It may sound like I'm poking fun but Die was actually a pretty good movie. While we're introduced to our players before they wind up in cells, and we see and hear of their particular faults beforehand, we never truly know how they're connected until the bitter end. There's a detective running around in the streets of the city trying to draw the clues together to solve a few cases that appear linked, and it's here that we learn of our killer, his motivations, and the scale of what's going on. Throughout the movie we have flashbacks of the characters in their normal lives - giving us glimpses of the clues that may bind them. These characters, though fitting into their roles appropriately as The Doctor, The Whore, The Politician, The Gambler, The Cop - all felt complex and interesting enough that it kept me wanting to explore their stories.

While the kills weren't too terribly creative they didn't really need to be, gambling for the lives of strangers and knowing full well that your turn will eventually come was interesting enough. I enjoyed the proper level of confusion and terror that each one of our players possessed. No one seemed to be ruining the show with yelling or freak outs, while it's true that those are somewhat plausible reactions, they're not too terribly enjoyable ones to have to sit through. And our Bad Guy was interesting, too. Not only was he somewhat charming, but he also appeared to be a sympathetic and levelheaded host. There were times where it almost seemed to pain him to do the horrible things he was doing, and this made him likable despite his role as the villain.

Die doesn't exactly fit into any genre neatly. It's not torture porn, as my previous comparison to Saw might have suggested, nor is it truly horror. But it doesn't really seem to be truly crime thriller either. I think it is perhaps a smattering of all of those genres, and in this way Die seems more fulfilling than most.

3 out of 5 stars

Spiderhole (2010)

Genre:  Slasher
Director:  Daniel Simpson
Country:  United Kingdom
Availability:  Netflix Streaming

It's been a long time since I've watched a horror movie that was so bad that it sucked all of the fun out of watching bad horror movies. So, way to go Spiderhole! You did... something!

Usually when I rate a horror movie 2 stars there's a part of me that still enjoyed watching it. Take Hell Night for example. It wasn't a so bad it's good movie, but it was still fun to make fun of. I gave it two stars because it was a shitty movie, but I still enjoyed watching it. Spiderhole on the other hand, was a truly unsatisfying experience. Instead of cheerily proclaiming the idiocies of the characters, I found myself angry at their ridiculous situation. I couldn't stand to watch them overreact and flutter uselessly about instead of getting their shit together and being proactive. At 81 minutes Spiderhole ran about twenty minutes too long.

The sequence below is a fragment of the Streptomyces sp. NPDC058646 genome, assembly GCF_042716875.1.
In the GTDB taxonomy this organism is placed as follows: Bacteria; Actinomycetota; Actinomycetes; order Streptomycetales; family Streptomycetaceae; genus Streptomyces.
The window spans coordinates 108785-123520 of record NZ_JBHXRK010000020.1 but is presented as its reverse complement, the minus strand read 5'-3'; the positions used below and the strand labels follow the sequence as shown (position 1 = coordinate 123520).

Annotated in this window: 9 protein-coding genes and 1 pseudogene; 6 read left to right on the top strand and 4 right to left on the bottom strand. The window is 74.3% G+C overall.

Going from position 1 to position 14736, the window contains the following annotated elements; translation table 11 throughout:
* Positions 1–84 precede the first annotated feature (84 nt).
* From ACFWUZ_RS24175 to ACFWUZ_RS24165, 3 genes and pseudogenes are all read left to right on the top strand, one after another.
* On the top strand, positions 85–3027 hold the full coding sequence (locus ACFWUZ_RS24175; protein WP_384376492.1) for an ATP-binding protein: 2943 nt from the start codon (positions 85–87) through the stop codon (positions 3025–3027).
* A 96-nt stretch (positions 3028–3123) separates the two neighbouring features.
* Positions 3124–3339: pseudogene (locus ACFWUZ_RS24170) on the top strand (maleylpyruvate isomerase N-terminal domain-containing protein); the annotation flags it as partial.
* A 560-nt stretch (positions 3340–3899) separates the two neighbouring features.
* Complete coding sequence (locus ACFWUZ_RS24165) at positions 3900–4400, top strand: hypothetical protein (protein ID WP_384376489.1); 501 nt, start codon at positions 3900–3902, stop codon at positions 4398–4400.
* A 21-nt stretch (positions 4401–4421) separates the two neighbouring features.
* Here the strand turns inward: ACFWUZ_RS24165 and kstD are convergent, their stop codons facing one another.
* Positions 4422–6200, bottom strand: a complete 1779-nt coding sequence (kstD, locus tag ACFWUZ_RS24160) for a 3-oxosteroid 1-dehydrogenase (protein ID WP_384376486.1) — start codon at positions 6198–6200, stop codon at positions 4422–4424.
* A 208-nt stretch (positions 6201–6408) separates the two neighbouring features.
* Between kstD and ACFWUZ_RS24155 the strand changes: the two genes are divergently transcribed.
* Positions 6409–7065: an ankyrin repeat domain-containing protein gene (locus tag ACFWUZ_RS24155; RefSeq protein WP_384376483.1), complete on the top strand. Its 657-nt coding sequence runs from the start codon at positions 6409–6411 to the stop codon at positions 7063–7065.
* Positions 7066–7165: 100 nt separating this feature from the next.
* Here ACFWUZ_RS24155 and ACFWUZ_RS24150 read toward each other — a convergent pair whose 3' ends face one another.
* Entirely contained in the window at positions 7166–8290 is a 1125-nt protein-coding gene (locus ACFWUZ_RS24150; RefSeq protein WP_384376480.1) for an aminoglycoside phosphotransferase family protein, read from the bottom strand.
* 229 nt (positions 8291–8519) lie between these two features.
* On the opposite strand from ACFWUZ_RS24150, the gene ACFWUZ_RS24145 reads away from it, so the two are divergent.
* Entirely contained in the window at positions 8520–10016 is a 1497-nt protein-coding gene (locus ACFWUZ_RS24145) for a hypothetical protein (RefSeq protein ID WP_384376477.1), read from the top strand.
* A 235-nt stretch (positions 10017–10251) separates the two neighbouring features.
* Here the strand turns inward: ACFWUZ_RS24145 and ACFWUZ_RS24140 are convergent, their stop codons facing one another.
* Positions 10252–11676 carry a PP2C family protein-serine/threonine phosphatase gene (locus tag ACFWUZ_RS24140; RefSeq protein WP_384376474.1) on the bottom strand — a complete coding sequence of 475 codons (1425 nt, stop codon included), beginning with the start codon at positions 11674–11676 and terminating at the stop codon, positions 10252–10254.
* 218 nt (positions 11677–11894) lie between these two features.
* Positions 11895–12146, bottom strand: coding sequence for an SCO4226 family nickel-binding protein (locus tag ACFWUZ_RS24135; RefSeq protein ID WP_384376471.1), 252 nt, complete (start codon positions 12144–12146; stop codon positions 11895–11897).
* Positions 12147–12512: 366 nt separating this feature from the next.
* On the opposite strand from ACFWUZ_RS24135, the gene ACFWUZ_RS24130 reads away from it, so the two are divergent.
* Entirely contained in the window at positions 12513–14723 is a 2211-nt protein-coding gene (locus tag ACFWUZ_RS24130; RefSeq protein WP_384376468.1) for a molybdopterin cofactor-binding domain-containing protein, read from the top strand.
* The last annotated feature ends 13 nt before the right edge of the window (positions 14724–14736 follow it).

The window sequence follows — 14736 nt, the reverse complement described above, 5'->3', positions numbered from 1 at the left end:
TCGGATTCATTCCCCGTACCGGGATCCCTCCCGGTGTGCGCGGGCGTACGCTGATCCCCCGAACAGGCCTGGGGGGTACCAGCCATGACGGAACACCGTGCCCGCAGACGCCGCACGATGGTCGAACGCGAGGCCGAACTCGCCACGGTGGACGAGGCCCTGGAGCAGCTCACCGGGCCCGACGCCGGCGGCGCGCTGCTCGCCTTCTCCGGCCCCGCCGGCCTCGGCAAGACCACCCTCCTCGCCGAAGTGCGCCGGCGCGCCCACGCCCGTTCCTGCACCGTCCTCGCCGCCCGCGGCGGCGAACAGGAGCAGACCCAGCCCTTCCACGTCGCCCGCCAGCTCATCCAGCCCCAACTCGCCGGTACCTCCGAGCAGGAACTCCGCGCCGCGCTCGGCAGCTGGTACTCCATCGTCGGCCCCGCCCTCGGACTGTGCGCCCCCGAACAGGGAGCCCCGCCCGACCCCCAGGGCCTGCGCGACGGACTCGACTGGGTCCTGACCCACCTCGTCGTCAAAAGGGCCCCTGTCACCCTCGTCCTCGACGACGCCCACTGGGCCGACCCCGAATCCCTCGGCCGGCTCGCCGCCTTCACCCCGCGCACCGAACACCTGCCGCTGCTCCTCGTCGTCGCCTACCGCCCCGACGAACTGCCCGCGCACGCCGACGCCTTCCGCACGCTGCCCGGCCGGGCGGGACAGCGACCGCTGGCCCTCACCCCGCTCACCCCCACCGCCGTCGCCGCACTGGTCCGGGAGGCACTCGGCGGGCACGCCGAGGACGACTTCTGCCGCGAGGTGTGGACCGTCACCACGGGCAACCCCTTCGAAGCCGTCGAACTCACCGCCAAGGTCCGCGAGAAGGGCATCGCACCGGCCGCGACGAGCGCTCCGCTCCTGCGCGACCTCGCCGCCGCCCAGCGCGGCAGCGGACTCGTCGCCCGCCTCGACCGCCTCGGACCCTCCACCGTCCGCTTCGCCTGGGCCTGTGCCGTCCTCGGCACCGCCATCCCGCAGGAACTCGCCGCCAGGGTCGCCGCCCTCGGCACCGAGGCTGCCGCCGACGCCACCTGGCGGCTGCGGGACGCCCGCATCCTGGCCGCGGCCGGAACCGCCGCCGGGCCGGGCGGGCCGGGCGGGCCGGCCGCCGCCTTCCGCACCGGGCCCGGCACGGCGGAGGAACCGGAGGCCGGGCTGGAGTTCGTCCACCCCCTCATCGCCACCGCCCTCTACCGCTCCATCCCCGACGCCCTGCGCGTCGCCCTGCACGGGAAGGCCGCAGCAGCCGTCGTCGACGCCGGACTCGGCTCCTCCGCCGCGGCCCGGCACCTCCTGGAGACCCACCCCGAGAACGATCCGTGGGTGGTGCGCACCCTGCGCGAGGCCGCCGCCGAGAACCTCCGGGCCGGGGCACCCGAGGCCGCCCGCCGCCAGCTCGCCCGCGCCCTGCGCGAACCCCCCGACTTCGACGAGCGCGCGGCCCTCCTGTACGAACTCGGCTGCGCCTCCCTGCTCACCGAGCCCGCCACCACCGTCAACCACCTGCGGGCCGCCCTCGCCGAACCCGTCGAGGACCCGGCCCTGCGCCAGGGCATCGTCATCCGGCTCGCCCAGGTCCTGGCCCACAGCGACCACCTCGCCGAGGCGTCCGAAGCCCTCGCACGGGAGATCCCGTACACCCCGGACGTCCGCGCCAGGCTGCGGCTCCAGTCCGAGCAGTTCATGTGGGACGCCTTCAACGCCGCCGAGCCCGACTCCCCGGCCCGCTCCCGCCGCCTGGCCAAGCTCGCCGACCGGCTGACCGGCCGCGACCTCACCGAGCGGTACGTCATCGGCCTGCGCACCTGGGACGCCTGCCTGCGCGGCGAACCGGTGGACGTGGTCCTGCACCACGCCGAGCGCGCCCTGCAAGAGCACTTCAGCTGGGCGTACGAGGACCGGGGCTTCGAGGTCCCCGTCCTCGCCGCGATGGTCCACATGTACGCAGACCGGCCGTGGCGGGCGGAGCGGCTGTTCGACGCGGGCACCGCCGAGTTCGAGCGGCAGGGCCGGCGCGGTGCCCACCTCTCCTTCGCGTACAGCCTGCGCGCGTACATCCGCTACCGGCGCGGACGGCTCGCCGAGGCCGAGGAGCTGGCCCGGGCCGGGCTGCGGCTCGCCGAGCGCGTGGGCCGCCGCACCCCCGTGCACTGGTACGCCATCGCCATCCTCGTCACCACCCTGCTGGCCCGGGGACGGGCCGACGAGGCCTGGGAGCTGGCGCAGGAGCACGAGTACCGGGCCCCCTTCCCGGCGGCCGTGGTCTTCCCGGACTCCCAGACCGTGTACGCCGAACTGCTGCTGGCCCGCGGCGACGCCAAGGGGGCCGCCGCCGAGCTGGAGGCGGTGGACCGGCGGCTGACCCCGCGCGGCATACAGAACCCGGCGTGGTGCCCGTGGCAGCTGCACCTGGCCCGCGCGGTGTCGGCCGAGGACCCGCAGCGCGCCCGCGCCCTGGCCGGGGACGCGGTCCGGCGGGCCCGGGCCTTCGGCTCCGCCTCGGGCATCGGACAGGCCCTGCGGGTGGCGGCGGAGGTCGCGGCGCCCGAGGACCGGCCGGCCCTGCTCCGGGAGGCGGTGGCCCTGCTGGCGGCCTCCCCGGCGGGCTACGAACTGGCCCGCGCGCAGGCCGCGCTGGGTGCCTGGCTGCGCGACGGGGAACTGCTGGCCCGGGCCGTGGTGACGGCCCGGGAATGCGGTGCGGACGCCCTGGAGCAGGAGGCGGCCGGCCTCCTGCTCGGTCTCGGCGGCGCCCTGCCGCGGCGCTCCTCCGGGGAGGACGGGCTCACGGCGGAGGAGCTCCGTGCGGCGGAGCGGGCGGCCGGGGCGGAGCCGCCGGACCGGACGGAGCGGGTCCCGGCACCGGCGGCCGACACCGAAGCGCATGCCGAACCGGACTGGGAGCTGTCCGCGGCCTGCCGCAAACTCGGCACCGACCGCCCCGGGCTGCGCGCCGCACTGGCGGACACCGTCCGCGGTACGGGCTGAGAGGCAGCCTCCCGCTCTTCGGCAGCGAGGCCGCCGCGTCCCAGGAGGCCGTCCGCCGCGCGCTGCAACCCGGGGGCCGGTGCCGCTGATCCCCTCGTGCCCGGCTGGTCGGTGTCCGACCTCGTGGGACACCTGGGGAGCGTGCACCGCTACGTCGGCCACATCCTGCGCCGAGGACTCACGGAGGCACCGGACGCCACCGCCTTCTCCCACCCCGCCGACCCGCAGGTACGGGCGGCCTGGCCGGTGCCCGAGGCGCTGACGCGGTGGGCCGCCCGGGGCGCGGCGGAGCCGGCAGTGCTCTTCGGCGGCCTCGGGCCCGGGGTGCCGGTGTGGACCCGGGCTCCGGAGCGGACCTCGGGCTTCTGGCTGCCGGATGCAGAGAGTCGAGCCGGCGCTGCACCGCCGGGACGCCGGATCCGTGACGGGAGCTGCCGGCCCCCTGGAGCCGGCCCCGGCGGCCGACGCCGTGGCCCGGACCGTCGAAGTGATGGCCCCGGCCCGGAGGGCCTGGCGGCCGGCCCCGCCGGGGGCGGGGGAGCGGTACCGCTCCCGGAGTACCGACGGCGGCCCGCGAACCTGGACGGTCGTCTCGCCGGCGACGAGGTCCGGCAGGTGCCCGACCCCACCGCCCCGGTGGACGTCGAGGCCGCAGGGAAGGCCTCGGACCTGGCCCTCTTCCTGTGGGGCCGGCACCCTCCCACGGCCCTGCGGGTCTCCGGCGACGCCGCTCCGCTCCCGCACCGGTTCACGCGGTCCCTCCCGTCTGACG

So, the movie is about some art students that squat in a gross, creepy mansion for the summer so they don't have to pay rent anywhere, right? And instead of bringing things that they might need when living in a gross, creepy mansion, like a first aid kit and a tool box, maybe a crowbar or a sledgehammer, they bring throw pillows and knick-knacks to make the place homey. And instead of exploring the place to make sure there are no psychos lurking around (oh hello pile of bloody clothes) before bolting themselves into a place that seems to have sheets of metal covering every window and door, they break in, take one look around a few rooms and proclaim "home sweet home".

It really just goes from bad to worse with every scene as this group of sprightly twenty-somethings can't seem to fight back against an old man in scrubs. I would have much rather watched actual spiders coming out of holes in the walls while frantic teens scurried to smash them all like some kind of gross whack-a-mole.

2 out of 5 stars

Mother's Day (2010)

Genre:  Home Invasion
Director:  Darren Lynn Bousman 
Country:  USA
Availability: Redbox, Amazon On Demand